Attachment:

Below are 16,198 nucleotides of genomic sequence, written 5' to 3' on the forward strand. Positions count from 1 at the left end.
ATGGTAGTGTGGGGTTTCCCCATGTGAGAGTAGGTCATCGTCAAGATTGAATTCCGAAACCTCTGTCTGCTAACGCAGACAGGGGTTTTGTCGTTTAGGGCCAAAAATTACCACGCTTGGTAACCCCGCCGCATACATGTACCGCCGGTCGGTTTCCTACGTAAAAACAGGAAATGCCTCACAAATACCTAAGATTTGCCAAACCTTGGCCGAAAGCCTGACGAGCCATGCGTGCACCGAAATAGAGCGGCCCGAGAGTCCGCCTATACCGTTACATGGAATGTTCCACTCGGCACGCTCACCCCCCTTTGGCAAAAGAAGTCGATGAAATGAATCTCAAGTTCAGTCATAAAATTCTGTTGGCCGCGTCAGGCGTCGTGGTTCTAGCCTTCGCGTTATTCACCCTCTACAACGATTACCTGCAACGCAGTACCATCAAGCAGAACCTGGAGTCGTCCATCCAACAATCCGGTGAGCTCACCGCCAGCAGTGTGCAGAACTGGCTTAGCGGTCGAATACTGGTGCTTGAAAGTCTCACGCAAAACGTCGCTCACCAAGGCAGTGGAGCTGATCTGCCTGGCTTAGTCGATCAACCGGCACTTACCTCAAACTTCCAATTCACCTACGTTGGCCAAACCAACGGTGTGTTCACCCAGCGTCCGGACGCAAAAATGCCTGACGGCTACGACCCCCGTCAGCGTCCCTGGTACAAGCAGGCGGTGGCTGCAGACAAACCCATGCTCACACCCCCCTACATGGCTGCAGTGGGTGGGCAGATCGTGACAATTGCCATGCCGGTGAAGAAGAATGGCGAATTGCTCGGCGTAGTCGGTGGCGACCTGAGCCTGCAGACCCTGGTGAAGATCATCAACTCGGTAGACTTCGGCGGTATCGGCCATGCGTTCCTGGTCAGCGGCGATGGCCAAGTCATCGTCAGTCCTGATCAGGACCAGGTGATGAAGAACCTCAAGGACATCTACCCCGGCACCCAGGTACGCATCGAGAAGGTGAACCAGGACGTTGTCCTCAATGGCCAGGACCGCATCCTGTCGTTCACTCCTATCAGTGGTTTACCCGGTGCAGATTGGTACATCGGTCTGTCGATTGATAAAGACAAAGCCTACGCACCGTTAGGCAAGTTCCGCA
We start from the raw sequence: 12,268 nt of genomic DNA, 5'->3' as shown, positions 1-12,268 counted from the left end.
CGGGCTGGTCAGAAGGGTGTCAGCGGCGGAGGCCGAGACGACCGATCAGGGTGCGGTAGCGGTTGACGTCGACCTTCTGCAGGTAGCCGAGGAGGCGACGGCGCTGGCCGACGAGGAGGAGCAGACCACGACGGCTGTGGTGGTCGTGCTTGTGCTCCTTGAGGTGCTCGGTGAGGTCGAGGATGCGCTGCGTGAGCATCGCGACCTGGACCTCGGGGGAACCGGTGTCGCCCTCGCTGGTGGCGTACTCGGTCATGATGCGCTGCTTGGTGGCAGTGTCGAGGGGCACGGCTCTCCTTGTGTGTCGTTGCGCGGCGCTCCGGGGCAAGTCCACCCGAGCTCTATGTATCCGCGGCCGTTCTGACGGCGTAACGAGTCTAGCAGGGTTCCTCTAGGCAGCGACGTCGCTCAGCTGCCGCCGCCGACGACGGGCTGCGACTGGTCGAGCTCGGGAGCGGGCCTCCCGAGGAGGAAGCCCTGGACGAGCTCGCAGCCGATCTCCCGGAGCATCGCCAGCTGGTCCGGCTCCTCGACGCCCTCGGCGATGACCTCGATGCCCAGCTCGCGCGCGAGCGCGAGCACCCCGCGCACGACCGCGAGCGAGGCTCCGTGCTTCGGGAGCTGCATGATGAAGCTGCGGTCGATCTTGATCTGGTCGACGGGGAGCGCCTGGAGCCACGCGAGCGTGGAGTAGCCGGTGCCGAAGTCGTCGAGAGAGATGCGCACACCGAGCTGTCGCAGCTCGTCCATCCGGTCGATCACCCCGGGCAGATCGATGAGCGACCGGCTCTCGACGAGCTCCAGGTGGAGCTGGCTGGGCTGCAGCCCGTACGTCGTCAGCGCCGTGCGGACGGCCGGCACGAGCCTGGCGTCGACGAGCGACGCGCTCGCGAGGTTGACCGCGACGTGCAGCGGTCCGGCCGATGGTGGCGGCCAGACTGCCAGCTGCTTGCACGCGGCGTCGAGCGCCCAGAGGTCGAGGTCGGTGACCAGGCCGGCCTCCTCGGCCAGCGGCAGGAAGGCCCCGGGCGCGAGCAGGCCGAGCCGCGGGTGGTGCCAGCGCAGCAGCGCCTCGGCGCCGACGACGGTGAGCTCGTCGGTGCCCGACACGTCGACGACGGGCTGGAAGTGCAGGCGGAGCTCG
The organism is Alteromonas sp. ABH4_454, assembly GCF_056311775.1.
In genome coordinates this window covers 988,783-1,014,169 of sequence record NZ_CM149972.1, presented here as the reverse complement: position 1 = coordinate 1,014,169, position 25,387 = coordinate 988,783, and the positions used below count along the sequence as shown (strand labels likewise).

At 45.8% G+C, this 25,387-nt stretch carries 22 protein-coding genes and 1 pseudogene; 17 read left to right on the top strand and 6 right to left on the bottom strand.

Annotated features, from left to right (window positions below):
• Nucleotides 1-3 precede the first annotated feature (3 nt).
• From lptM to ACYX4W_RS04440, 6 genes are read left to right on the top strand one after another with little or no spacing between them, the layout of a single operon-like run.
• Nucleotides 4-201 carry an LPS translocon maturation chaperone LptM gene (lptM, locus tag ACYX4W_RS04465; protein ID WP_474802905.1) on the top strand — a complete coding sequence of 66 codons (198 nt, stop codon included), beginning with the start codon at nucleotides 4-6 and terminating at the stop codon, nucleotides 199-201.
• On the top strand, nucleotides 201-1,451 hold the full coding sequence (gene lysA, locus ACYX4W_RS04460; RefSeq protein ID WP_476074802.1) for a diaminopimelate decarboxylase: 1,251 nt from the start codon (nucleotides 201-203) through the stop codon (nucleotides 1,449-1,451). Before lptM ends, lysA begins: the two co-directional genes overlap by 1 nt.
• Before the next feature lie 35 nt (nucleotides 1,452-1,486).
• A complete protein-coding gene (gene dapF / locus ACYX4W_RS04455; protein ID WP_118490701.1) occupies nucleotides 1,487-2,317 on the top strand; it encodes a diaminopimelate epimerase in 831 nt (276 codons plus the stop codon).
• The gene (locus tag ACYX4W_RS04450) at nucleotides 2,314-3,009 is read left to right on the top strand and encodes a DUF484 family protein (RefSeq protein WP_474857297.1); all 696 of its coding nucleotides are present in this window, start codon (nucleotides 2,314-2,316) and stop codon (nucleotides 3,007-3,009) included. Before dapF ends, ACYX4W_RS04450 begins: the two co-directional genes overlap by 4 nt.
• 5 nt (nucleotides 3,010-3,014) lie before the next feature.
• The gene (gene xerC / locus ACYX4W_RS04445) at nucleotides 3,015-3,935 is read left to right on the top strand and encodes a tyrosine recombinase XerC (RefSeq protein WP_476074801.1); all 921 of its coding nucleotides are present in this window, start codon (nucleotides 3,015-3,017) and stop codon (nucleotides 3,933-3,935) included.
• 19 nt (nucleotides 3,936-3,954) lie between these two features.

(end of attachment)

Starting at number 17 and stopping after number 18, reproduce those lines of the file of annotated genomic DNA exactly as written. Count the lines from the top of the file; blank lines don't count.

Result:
• The gene (gene xerC / locus ACYX4W_RS04445) at nucleotides 3,015-3,935 is read left to right on the top strand and encodes a tyrosine recombinase XerC (RefSeq protein WP_476074801.1); all 921 of its coding nucleotides are present in this window, start codon (nucleotides 3,015-3,017) and stop codon (nucleotides 3,933-3,935) included.
• 19 nt (nucleotides 3,936-3,954) lie between these two features.